Occasionally, a publisher will change a book’s availability to Read Now, usually in conjunction with a promotion. If this happens to a book you have as a pending request already, you’ll now see a Read Now button on the title details page. Click the button to access the book, which will move it from the Pending Requests to Start Reading section of your Shelf. Note: You will not be automatically notified if a book’s availability changes to Read Now, so make sure you’re subscribed to promotional emails!
Approval Process FAQs
Here are some common questions members have about requesting books on NetGalley.
Who approves requests?
Every request is approved by the publisher of the book (or the PR firm or author who is hosting it on NetGalley). Some publishers even have more than one staff member granting approvals. In our interview with Sydney Tillman, the Publicity Manager at Little, Brown Books for Young Readers, she shared that on her team “publicists are only approving requests on NetGalley for members who identify as Media Professionals and Reviewers while marketing handles Bookseller, Librarian, and Educator requests.”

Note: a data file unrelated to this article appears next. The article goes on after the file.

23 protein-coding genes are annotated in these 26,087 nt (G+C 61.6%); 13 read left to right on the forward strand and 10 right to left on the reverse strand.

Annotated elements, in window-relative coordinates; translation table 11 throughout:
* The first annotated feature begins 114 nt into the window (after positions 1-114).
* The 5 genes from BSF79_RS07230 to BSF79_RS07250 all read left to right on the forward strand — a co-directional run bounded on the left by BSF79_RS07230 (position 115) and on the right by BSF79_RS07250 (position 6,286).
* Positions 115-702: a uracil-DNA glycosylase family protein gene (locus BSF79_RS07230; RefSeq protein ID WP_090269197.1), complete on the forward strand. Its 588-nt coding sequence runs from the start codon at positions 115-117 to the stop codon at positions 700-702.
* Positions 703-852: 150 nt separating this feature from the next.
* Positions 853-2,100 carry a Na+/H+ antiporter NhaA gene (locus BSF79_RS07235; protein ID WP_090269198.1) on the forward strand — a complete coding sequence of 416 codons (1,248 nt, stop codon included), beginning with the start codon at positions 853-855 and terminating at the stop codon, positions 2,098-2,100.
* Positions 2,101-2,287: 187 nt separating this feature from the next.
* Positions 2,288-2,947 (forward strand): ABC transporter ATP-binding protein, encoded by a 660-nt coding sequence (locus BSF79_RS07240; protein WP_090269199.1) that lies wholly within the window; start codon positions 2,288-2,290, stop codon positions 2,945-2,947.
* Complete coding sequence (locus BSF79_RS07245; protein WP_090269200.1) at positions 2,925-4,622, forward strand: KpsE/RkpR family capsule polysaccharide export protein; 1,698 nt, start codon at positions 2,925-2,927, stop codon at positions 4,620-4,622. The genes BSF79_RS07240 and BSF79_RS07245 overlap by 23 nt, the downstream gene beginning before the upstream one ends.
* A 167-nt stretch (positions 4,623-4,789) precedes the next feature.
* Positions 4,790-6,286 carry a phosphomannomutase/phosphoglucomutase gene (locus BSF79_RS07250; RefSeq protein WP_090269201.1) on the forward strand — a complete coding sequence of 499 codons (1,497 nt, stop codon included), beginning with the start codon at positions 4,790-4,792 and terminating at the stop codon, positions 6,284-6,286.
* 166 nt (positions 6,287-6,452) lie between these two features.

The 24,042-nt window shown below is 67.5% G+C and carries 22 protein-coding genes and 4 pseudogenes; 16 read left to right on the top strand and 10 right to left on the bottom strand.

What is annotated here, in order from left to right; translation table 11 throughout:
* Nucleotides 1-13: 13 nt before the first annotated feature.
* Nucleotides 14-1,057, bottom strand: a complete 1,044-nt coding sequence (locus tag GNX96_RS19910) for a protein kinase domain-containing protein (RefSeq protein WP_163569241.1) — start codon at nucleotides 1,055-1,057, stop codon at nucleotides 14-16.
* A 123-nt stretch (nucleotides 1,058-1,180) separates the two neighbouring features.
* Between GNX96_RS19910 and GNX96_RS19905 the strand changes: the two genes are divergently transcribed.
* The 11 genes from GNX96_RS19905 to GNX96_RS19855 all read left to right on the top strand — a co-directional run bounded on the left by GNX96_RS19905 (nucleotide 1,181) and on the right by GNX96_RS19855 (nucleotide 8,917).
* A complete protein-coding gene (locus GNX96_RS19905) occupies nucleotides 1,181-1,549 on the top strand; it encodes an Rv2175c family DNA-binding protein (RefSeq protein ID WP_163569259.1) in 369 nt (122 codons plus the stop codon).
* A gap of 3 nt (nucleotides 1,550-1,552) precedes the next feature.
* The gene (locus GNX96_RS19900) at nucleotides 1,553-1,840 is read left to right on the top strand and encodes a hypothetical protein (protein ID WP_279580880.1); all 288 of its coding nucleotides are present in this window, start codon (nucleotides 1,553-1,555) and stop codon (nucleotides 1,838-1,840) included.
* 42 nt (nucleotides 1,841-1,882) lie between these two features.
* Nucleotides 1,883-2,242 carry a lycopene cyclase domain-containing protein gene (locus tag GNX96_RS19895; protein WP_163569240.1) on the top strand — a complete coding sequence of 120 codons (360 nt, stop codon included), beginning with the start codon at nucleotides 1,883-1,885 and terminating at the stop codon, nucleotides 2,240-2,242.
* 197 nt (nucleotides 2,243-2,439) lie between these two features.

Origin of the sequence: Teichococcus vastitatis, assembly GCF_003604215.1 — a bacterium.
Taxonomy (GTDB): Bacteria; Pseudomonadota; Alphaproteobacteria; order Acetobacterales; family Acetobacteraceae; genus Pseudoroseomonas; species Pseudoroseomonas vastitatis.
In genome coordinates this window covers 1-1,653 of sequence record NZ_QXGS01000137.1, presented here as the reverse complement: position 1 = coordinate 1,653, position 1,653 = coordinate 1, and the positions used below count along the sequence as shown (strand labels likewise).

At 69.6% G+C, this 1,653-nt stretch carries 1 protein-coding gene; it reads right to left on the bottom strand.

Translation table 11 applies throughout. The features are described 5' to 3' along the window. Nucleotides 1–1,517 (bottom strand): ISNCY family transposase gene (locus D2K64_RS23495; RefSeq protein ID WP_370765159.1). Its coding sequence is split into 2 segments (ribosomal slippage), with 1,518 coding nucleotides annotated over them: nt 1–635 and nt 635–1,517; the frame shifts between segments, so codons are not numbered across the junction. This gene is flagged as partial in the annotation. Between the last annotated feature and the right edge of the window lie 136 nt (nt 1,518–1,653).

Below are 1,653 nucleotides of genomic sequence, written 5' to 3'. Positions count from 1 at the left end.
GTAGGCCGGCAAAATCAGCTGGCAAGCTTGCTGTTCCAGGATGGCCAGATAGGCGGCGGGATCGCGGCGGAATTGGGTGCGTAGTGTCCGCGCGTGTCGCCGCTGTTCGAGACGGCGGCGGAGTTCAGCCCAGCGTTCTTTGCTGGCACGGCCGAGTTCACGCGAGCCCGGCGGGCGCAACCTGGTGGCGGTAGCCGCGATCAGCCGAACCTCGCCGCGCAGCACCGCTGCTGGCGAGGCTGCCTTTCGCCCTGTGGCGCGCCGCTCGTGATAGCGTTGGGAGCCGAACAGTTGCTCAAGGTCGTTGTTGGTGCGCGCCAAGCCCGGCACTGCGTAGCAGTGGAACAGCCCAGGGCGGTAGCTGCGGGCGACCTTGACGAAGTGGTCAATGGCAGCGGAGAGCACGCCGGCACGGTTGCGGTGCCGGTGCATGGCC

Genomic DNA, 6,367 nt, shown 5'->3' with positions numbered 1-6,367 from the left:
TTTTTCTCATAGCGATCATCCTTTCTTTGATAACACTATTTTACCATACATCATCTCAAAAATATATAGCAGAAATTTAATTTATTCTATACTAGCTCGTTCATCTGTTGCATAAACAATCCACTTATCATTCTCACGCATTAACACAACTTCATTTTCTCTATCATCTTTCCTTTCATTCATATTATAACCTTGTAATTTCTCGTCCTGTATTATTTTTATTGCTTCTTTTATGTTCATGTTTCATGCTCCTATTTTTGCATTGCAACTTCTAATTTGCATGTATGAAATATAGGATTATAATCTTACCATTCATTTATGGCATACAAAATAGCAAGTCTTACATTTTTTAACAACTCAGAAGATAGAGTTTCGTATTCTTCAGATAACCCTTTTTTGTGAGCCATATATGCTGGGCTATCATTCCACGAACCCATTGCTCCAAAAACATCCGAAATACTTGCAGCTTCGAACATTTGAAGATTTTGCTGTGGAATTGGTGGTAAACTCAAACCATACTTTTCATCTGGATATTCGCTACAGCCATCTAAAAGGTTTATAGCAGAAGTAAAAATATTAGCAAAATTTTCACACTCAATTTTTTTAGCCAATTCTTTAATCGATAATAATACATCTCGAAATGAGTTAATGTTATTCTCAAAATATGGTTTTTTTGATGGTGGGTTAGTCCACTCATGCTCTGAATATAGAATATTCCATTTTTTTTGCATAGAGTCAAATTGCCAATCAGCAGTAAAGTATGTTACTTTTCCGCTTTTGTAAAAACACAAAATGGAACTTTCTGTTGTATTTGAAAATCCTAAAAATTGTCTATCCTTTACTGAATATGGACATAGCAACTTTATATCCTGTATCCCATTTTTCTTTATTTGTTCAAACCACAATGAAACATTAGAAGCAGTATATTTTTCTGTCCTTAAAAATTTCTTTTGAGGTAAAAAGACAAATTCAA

How does the approval process work?
Every publisher operates differently, depending on their own internal workflows and strategies. Estelle Hallick, the Publicity and Marketing Manager at Forever, gave us a glimpse into how she manages approvals in our interview: “I always start by looking at the Feedback Ratio; I sort the reviewer requests and start the approval process with the highest numbers… When I start to get below 80%, I begin reading through bios. I tend to give more attention to the people under 80% because I’m genuinely interested to know why they are requesting the title or what brings them to NetGalley.”